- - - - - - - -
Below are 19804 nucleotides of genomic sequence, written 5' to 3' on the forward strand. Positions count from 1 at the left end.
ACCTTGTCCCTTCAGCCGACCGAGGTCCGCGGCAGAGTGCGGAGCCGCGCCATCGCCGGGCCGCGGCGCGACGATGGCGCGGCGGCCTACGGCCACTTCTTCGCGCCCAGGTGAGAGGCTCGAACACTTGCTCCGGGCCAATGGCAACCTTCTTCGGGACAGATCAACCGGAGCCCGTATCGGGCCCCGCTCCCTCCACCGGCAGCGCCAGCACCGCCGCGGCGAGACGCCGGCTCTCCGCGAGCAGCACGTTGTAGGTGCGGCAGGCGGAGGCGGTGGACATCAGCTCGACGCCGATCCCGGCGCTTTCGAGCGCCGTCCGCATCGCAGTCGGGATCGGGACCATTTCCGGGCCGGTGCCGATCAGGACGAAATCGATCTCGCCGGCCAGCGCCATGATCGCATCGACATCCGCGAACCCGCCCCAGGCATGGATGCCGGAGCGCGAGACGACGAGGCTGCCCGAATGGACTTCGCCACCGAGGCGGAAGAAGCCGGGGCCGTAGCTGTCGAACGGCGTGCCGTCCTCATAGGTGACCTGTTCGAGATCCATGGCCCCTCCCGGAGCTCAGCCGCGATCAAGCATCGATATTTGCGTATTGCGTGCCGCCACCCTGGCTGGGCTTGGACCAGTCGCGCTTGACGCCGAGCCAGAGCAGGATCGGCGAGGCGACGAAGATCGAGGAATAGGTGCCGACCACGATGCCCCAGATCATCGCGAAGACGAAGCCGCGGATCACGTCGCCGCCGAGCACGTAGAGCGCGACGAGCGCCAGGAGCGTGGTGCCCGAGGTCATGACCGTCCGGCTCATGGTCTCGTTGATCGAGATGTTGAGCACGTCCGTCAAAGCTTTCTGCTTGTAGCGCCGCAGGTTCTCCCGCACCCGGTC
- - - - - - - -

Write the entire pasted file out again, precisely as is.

Below are 19804 nucleotides of genomic sequence, written 5' to 3' on the forward strand. Positions count from 1 at the left end.
ACCTTGTCCCTTCAGCCGACCGAGGTCCGCGGCAGAGTGCGGAGCCGCGCCATCGCCGGGCCGCGGCGCGACGATGGCGCGGCGGCCTACGGCCACTTCTTCGCGCCCAGGTGAGAGGCTCGAACACTTGCTCCGGGCCAATGGCAACCTTCTTCGGGACAGATCAACCGGAGCCCGTATCGGGCCCCGCTCCCTCCACCGGCAGCGCCAGCACCGCCGCGGCGAGACGCCGGCTCTCCGCGAGCAGCACGTTGTAGGTGCGGCAGGCGGAGGCGGTGGACATCAGCTCGACGCCGATCCCGGCGCTTTCGAGCGCCGTCCGCATCGCAGTCGGGATCGGGACCATTTCCGGGCCGGTGCCGATCAGGACGAAATCGATCTCGCCGGCCAGCGCCATGATCGCATCGACATCCGCGAACCCGCCCCAGGCATGGATGCCGGAGCGCGAGACGACGAGGCTGCCCGAATGGACTTCGCCACCGAGGCGGAAGAAGCCGGGGCCGTAGCTGTCGAACGGCGTGCCGTCCTCATAGGTGACCTGTTCGAGATCCATGGCCCCTCCCGGAGCTCAGCCGCGATCAAGCATCGATATTTGCGTATTGCGTGCCGCCACCCTGGCTGGGCTTGGACCAGTCGCGCTTGACGCCGAGCCAGAGCAGGATCGGCGAGGCGACGAAGATCGAGGAATAGGTGCCGACCACGATGCCCCAGATCATCGCGAAGACGAAGCCGCGGATCACGTCGCCGCCGAGCACGTAGAGCGCGACGAGCGCCAGGAGCGTGGTGCCCGAGGTCATGACCGTCCGGCTCATGGTCTCGTTGATCGAGATGTTGAGCACGTCCGTCAAAGCTTTCTGCTTGTAGCGCCGCAGGTTCTCCCGCACCCGGTC